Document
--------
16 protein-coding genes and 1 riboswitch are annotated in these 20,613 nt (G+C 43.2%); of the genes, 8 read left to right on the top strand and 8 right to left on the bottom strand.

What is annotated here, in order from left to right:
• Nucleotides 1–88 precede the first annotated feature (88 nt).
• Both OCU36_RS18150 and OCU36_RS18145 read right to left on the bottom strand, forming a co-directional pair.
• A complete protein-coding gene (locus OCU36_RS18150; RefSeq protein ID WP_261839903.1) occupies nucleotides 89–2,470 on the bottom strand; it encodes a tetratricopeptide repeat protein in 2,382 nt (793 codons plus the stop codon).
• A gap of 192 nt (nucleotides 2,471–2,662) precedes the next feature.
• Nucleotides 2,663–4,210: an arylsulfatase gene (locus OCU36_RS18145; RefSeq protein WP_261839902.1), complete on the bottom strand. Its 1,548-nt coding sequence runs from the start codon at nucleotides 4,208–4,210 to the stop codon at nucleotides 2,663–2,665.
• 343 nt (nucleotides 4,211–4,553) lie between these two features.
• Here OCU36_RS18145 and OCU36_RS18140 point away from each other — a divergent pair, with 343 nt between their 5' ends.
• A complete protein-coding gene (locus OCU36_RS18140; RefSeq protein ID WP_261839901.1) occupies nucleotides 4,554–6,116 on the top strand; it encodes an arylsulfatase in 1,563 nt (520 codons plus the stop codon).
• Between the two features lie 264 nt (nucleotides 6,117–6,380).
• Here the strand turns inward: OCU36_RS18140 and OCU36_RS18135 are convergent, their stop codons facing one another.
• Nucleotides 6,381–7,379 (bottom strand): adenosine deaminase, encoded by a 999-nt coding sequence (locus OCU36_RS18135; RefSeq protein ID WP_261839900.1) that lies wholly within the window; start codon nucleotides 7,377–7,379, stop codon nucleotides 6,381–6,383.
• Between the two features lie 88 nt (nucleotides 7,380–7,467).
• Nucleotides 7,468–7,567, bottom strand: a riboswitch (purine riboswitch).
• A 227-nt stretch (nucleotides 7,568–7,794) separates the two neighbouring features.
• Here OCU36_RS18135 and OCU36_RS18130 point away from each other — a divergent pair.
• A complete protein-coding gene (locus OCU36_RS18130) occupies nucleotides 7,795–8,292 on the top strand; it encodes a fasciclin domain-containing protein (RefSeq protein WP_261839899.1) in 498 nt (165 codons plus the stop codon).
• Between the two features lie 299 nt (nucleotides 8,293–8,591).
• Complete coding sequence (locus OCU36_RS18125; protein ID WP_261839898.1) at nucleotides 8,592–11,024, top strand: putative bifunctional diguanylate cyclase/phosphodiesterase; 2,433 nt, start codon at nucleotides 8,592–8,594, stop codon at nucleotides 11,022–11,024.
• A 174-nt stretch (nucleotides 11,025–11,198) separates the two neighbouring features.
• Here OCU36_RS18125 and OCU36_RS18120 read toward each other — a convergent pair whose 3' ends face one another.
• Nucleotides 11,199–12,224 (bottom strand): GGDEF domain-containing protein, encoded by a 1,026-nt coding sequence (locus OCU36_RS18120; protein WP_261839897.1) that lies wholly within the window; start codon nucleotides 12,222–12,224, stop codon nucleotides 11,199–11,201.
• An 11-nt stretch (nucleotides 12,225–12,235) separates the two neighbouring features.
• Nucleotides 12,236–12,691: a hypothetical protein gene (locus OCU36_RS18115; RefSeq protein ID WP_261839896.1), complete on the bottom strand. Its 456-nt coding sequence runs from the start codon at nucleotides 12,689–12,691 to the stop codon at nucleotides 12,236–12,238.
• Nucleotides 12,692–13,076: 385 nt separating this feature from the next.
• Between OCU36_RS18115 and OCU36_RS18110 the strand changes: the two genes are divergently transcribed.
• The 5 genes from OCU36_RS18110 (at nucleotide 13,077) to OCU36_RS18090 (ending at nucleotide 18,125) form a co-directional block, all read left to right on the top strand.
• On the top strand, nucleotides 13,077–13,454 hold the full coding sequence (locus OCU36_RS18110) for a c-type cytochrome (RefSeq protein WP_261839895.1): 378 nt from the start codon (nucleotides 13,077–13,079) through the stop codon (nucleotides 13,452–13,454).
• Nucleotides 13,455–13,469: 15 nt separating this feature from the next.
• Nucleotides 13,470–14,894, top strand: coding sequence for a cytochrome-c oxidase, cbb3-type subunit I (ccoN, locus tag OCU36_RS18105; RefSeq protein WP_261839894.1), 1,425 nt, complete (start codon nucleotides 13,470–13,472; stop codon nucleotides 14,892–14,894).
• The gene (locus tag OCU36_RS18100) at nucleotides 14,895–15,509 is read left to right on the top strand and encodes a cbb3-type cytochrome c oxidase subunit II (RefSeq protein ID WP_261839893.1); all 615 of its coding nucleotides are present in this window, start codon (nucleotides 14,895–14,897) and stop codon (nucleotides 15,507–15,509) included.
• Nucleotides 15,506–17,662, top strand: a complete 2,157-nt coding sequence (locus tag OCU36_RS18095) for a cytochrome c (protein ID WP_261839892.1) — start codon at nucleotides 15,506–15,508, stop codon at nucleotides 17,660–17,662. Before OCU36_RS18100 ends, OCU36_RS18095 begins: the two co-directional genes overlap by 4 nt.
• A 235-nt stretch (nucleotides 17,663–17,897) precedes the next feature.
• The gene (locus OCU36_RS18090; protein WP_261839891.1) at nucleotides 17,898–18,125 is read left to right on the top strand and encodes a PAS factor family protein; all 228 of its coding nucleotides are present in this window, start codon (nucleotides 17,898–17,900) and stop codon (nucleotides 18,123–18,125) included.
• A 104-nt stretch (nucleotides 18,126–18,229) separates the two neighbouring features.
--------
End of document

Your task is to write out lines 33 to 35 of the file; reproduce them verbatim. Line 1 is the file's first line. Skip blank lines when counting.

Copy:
• Nucleotides 15,506–17,662, top strand: a complete 2,157-nt coding sequence (locus tag OCU36_RS18095) for a cytochrome c (protein ID WP_261839892.1) — start codon at nucleotides 15,506–15,508, stop codon at nucleotides 17,660–17,662. Before OCU36_RS18100 ends, OCU36_RS18095 begins: the two co-directional genes overlap by 4 nt.
• A 235-nt stretch (nucleotides 17,663–17,897) precedes the next feature.
• The gene (locus OCU36_RS18090; protein WP_261839891.1) at nucleotides 17,898–18,125 is read left to right on the top strand and encodes a PAS factor family protein; all 228 of its coding nucleotides are present in this window, start codon (nucleotides 17,898–17,900) and stop codon (nucleotides 18,123–18,125) included.